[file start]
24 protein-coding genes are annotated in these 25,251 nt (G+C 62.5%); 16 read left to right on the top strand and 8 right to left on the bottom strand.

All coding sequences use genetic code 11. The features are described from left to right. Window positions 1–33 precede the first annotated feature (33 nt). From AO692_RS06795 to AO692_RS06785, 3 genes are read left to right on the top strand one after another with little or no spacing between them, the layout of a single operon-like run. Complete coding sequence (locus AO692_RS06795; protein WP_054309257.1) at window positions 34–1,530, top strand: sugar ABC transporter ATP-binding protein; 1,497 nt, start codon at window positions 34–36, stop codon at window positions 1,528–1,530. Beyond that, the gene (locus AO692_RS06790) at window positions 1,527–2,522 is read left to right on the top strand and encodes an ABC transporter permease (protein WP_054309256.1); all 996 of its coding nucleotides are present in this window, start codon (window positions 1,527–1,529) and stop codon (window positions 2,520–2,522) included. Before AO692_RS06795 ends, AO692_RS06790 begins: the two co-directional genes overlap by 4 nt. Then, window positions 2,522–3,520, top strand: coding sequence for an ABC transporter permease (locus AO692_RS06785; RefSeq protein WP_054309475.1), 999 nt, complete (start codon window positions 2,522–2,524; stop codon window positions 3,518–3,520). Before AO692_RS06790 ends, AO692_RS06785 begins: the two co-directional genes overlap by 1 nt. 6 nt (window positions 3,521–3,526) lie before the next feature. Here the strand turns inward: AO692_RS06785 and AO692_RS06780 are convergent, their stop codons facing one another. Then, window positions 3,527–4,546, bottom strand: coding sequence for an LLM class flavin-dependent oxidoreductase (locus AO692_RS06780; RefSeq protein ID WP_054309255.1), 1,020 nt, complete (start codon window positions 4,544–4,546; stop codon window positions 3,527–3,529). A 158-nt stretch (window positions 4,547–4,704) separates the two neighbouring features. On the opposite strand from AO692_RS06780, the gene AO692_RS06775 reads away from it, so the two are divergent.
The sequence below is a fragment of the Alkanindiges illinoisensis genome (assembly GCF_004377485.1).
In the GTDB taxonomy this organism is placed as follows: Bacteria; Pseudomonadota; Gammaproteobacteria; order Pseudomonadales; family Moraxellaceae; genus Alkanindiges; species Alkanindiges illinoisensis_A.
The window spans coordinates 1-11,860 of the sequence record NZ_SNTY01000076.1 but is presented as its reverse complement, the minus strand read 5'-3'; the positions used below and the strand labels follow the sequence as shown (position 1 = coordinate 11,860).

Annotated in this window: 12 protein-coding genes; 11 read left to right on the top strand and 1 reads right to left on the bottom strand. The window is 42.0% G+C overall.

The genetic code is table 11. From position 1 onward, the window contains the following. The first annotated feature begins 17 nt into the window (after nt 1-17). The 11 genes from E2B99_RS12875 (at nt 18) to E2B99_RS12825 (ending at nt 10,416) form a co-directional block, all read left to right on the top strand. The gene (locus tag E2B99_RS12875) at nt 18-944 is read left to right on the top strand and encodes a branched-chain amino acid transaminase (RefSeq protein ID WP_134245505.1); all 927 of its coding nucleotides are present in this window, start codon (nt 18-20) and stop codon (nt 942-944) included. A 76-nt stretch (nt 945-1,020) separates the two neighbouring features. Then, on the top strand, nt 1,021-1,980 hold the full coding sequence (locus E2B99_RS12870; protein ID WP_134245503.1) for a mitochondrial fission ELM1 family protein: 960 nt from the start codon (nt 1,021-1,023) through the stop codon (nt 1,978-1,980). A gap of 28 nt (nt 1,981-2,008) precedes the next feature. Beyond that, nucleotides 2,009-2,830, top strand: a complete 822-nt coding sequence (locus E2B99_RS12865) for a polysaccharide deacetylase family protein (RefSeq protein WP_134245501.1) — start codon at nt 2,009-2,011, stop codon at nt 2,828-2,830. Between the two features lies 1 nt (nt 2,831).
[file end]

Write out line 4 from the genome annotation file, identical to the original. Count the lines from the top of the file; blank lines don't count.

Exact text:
In the GTDB taxonomy this organism is placed as follows: Bacteria; Pseudomonadota; Gammaproteobacteria; order Pseudomonadales; family Moraxellaceae; genus Alkanindiges; species Alkanindiges illinoisensis_A.